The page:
Sunday, 26 April 2015

What Does An LLM Do?

LLM (Licensed Lay Minister) is one of those vague acronyms the Church of England loves so much. The old title was 'Reader' and the theory was that readers were 'Ministers of the Word' - preachers, teachers and readers of lessons. However, many people used being a reader as a kind of half way house to ordination, which led to the role being extended in all sorts of directions, especially pastoral. So, in many ways, a vague acronym makes more sense, and the general answer to "What does an LLM do?" is "It varies, depending on the LLM and the parish."

This particular LLM is a Bible geek, so that underlies my particular focus. I am also not keen on churchiness - by which I mean too much of the internal, mostly inward-looking stuff.

So the best answer I can give to the question posed is to provide a few examples of what I have been doing over the past year or so, both internally and externally. Not to show what all LLMs do, just what this LLM has been doing.

Internal

  • Within the parish I have been doing some preaching at St John’s, as well as covering odd services whilst Jeremy (our priest in charge) has been absent. Leading communion by extension was a novel experience.
  • LLM is considered to be a leadership role, so I end up ex-officio on both PCC (Parochial Church Council) and St John’s CLT (Church Leadership Team - you see what I meant about the CofE and acronyms). 
  • I have been asking around St John’s for ideas about making Parish Communion more attractive to visitors. My thanks to all who have given input on that.
  • As LLM I also sometimes get invited to meetings of the ‘ministry team’ (clergy team, really - this parish has two paid and two unpaid clergy), although in practice my relevance there is limited, I think. I am, though, hoping to persuade them to try out a slightly different preaching approach during the weeks after Trinity. We’ll see how that goes.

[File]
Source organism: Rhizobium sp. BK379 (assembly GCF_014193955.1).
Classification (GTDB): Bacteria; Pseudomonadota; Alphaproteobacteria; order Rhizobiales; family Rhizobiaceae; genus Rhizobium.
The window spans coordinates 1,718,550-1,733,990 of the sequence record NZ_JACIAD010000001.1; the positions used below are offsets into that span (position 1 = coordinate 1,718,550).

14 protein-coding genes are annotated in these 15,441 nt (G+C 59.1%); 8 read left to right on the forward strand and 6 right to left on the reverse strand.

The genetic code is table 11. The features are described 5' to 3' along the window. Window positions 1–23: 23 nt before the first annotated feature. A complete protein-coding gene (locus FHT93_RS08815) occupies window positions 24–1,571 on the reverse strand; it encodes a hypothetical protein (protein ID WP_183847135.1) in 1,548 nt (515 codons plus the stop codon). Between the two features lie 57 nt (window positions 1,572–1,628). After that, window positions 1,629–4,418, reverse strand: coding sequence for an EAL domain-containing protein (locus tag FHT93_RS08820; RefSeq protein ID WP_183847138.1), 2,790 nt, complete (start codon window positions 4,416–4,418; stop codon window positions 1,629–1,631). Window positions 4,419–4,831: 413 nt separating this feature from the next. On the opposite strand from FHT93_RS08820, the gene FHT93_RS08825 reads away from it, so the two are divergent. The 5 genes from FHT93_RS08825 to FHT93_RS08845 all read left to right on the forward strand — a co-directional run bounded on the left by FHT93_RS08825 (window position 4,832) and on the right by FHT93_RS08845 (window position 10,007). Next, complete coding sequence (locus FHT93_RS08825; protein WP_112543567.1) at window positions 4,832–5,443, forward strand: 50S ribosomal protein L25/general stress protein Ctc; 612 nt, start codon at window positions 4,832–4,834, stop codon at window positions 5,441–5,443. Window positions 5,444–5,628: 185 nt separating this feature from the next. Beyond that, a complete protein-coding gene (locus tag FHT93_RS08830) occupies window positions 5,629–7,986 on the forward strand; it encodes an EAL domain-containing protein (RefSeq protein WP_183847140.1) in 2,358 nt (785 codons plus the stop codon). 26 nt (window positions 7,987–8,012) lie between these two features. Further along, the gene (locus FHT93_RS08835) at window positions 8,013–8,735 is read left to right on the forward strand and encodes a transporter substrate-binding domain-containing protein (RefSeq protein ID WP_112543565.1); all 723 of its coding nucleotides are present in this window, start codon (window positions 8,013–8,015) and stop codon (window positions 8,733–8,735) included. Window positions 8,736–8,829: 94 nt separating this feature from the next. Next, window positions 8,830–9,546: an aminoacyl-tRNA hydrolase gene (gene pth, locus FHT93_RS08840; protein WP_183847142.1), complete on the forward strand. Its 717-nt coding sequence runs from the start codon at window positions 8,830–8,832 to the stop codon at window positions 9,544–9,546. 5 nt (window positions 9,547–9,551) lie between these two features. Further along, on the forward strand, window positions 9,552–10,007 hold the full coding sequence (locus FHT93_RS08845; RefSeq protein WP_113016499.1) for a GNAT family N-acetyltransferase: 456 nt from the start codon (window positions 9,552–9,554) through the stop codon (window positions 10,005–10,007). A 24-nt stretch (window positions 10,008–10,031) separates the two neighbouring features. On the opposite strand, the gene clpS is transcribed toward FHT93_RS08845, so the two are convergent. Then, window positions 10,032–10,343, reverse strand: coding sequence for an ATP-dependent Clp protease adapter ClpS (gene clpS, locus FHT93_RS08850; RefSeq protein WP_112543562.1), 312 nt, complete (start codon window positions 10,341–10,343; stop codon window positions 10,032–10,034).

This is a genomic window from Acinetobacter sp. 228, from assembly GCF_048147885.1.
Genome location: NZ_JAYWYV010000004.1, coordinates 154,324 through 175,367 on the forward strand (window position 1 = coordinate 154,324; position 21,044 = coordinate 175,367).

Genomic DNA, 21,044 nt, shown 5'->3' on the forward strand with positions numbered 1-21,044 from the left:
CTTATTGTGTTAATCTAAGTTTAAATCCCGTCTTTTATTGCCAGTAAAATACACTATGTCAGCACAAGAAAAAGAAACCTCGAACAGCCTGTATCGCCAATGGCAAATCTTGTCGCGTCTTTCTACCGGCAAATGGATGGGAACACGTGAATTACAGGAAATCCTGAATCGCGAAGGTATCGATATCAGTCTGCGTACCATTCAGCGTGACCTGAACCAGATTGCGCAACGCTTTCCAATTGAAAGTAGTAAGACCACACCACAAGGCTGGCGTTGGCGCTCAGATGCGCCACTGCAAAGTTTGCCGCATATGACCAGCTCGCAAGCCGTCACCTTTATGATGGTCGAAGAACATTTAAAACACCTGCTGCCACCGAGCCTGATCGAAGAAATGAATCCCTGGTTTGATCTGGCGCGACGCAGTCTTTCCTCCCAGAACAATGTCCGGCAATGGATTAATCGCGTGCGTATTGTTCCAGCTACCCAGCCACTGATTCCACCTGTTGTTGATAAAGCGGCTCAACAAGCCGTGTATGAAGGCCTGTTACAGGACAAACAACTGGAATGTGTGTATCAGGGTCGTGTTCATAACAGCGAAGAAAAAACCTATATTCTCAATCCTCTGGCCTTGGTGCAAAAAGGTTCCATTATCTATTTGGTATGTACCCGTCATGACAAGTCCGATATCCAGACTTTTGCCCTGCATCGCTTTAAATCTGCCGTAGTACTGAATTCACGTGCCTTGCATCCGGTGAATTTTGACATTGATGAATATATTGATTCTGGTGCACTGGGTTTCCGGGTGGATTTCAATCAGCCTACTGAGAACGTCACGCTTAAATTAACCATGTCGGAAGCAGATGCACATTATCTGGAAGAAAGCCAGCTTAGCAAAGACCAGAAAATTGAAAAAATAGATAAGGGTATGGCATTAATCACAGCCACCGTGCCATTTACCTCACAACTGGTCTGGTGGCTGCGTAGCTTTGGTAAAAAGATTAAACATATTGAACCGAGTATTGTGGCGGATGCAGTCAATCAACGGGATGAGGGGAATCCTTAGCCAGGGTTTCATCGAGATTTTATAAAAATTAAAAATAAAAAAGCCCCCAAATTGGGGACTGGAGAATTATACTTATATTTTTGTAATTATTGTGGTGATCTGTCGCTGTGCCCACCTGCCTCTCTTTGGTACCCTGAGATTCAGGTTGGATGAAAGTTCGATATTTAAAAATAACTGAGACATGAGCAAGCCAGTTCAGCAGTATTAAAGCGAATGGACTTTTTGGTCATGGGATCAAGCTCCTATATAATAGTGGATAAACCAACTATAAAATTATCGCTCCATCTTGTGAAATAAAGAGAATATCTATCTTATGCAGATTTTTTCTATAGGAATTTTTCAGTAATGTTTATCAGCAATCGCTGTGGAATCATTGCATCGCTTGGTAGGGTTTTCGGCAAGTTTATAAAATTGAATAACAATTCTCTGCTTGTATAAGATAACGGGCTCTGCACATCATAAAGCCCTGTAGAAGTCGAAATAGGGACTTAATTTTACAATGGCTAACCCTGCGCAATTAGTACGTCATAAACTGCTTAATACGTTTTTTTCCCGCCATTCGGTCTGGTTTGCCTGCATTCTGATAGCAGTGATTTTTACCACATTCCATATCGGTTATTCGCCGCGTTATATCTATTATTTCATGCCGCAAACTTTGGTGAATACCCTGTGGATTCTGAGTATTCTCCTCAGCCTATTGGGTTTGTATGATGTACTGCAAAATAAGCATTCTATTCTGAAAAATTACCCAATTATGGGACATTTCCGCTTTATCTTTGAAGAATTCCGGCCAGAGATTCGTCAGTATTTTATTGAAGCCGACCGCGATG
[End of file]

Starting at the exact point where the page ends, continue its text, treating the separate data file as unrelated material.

External

Outside the parish ‘system’ here are a few activities which (I think) relate to my LLM role:-
  • I lead a non-church-based housegroup. This is a small group with members from different churches and none. Studies are generally audio-visual and designed to focus more on Jesus in daily life rather than in church. We have just finished a Lent course based around Casablanca – a film which starts with the wilderness and ends in self-sacrifice.
  • I write this blog, of course, which is also meant to concern the intersection of God, the Bible, and daily life. At present I think it is a little lacking in direction and needs a rethink. Comments are always welcome.
  • Finally, a teenagers and parents group which I used to be involved with has come to an end, as the teenagers move on with their lives. Every blessing for the future to them and to their families.
The Guildford Diocese website has an interesting analysis of how LLMs fit into the overall ministry of the church here, including:
"Today the LLM’s position as being licensed and lay provides an opportunity for the Reader to be a bridge between the ‘secular’ and ‘sacred’ worlds."
The challenge is to make that work. Pretty much the same challenge every follower of Jesus has, really: living out our faith in the context of daily life.

Friday, 17 April 2015

Life Renewed

The tomb is empty; so is the cross!
A somewhat belated Easter follow-up to Life Matters from last Good Friday.

The basic Biblical picture of life is that we are born, we live, we die, then we are physically raised either to renewed life or to the 'second death', pictured as a lake of fire. The 'going to be with God in heaven when we die' stuff is, Biblically, something of a minor aside, although I have known Christians who thought that was what it was all about.

So, for a follower of Jesus who trusts him to see us through judgement and into that renewed life, death is not be something to be feared. Just as Jesus was physically raised that first Easter, so we will be physically raised when he returns. Death is not the end; renewed life is.